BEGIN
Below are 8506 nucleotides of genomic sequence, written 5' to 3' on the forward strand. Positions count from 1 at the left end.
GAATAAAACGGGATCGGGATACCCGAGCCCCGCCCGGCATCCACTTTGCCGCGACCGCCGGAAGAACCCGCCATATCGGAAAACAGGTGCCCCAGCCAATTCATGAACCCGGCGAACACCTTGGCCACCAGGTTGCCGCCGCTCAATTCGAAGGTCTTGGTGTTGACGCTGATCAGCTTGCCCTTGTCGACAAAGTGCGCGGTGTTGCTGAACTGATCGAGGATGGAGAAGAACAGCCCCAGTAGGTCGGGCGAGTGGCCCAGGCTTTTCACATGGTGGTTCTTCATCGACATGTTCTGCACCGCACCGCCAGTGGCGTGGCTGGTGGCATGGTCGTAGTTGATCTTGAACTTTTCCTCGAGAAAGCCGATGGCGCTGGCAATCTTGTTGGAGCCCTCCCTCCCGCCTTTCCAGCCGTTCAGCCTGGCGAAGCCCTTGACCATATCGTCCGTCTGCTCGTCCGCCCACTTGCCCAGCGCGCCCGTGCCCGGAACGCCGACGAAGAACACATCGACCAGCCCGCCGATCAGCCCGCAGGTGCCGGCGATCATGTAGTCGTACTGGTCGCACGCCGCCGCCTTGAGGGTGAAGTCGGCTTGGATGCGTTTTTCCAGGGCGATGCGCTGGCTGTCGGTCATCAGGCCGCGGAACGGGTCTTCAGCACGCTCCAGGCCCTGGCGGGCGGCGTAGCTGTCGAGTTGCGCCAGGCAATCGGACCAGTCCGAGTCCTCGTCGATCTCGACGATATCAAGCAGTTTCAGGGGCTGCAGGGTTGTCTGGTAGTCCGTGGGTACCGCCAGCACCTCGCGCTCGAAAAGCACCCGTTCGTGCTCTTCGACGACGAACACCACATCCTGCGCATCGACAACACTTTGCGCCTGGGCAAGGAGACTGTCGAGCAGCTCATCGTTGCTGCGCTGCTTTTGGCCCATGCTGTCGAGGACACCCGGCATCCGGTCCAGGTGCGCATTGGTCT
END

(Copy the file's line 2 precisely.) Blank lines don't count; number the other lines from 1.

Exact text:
GAATAAAACGGGATCGGGATACCCGAGCCCCGCCCGGCATCCACTTTGCCGCGACCGCCGGAAGAACCCGCCATATCGGAAAACAGGTGCCCCAGCCAATTCATGAACCCGGCGAACACCTTGGCCACCAGGTTGCCGCCGCTCAATTCGAAGGTCTTGGTGTTGACGCTGATCAGCTTGCCCTTGTCGACAAAGTGCGCGGTGTTGCTGAACTGATCGAGGATGGAGAAGAACAGCCCCAGTAGGTCGGGCGAGTGGCCCAGGCTTTTCACATGGTGGTTCTTCATCGACATGTTCTGCACCGCACCGCCAGTGGCGTGGCTGGTGGCATGGTCGTAGTTGATCTTGAACTTTTCCTCGAGAAAGCCGATGGCGCTGGCAATCTTGTTGGAGCCCTCCCTCCCGCCTTTCCAGCCGTTCAGCCTGGCGAAGCCCTTGACCATATCGTCCGTCTGCTCGTCCGCCCACTTGCCCAGCGCGCCCGTGCCCGGAACGCCGACGAAGAACACATCGACCAGCCCGCCGATCAGCCCGCAGGTGCCGGCGATCATGTAGTCGTACTGGTCGCACGCCGCCGCCTTGAGGGTGAAGTCGGCTTGGATGCGTTTTTCCAGGGCGATGCGCTGGCTGTCGGTCATCAGGCCGCGGAACGGGTCTTCAGCACGCTCCAGGCCCTGGCGGGCGGCGTAGCTGTCGAGTTGCGCCAGGCAATCGGACCAGTCCGAGTCCTCGTCGATCTCGACGATATCAAGCAGTTTCAGGGGCTGCAGGGTTGTCTGGTAGTCCGTGGGTACCGCCAGCACCTCGCGCTCGAAAAGCACCCGTTCGTGCTCTTCGACGACGAACACCACATCCTGCGCATCGACAACACTTTGCGCCTGGGCAAGGAGACTGTCGAGCAGCTCATCGTTGCTGCGCTGCTTTTGGCCCATGCTGTCGAGGACACCCGGCATCCGGTCCAGGTGCGCATTGGTCT